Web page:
Seventeen shifts.

And 12:51 in ice time.

For most of the 700-plus membership of the NHL, those numbers in an early season game wouldn’t be all that impressive.

For Colton Orr, the enforcer who played just five games in the league a year ago as he battled concussion problems and looked all but written off for the final year of his contract with the Toronto Maple Leafs, those nearly 13 minutes were immeasurably big in Saturday night’s 3-0 win over the Ottawa Senators.

This was Orr’s 394th career game and in it he received from coach Randy Carlyle the second most ice time of his career, playing on an odd-looking line with two small, skilled players in Nazem Kadri and Clarke MacArthur.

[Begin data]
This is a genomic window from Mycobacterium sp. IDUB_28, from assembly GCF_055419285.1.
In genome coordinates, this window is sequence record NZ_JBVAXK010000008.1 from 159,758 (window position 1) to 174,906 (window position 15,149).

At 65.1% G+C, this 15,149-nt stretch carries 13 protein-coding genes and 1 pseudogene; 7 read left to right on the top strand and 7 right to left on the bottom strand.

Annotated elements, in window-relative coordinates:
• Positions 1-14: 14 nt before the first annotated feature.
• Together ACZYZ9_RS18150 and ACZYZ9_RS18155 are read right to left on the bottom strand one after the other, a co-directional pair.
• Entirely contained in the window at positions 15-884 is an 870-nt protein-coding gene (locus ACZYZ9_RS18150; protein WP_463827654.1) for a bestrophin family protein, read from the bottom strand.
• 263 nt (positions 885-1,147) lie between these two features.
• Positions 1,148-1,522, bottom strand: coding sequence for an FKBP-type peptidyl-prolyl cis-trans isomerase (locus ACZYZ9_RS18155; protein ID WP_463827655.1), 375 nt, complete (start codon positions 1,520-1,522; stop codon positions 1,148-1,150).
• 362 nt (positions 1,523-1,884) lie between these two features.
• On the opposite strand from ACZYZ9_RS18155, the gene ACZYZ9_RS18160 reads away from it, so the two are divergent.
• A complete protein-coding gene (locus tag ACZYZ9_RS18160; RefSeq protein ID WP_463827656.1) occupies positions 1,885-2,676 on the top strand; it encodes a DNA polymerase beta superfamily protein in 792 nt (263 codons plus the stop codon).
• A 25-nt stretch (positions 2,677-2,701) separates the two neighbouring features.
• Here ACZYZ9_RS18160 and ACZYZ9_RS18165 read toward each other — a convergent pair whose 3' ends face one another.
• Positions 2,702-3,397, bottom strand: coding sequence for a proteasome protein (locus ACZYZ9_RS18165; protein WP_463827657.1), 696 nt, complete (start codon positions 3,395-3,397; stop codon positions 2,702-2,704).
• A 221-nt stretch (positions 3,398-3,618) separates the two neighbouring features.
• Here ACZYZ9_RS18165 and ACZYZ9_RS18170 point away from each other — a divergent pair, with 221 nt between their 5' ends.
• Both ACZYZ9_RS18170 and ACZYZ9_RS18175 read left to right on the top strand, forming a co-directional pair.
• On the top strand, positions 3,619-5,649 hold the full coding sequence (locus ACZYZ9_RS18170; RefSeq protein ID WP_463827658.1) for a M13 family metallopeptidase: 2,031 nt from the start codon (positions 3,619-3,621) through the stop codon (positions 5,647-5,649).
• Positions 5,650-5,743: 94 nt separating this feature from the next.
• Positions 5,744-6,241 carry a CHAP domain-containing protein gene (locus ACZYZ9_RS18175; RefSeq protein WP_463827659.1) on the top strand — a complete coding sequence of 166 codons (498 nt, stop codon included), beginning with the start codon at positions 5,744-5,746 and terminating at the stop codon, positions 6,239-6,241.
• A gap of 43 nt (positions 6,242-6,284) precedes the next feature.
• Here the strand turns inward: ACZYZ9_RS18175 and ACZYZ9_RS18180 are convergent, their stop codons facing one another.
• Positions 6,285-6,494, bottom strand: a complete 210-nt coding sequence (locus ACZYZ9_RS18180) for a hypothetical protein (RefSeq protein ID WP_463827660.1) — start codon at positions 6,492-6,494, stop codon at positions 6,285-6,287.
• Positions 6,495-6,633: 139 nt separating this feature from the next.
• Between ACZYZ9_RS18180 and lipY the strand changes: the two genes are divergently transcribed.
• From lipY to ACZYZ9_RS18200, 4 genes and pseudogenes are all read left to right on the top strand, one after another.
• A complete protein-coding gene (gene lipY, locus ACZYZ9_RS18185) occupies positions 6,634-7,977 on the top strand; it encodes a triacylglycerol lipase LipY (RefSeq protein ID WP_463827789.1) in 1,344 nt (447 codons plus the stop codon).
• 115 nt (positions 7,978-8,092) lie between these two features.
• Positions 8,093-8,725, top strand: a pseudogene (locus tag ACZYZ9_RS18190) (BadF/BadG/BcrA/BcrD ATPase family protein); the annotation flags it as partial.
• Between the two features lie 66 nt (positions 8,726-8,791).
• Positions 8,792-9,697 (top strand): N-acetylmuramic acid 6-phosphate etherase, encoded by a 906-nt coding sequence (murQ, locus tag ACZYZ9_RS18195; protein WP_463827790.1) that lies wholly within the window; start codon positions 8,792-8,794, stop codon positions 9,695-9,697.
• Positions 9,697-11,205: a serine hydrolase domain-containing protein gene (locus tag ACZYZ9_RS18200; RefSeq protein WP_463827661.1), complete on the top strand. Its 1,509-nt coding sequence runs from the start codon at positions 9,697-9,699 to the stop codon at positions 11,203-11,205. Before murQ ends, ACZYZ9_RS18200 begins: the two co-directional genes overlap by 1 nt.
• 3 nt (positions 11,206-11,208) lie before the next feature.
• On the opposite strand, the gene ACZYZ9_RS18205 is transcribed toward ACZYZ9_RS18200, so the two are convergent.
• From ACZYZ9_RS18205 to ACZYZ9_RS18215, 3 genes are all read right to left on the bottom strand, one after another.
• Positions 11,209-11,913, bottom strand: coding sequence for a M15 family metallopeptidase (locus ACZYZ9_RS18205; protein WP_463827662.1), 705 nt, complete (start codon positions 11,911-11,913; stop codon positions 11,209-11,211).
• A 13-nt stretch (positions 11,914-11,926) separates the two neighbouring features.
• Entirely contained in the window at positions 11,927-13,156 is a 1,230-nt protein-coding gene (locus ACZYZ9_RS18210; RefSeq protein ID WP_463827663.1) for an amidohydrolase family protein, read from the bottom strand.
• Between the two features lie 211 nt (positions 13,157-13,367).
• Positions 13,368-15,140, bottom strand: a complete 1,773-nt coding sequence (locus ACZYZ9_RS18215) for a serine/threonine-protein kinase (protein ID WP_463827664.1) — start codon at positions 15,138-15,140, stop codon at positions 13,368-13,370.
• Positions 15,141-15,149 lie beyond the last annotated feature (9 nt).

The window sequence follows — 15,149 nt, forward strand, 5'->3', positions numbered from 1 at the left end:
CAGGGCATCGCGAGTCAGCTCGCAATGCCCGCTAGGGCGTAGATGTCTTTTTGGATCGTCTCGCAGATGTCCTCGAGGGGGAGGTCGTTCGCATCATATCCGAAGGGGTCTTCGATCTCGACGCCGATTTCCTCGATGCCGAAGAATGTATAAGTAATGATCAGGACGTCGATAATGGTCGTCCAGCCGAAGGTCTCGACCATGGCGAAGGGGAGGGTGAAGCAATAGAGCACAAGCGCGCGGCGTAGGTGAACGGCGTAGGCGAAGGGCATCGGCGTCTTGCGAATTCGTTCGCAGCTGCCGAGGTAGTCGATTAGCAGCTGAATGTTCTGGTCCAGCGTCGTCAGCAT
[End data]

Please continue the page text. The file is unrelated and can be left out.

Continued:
For most of that career, Orr has been expected to only sit and wait and fight, performing the dancing bear routine that appears to be dying out one NHL season only to come roaring back the next.

But Carlyle, who won a Stanley Cup on a fighter-loaded roster in Anaheim in 2007, has never wavered in loving his goons.

He believes, more than most, that their role matters, that their existence protects teammates and that, despite their obvious on-ice limitations when it comes to scoring, skating and the like, they belong in the lineup and on the ice.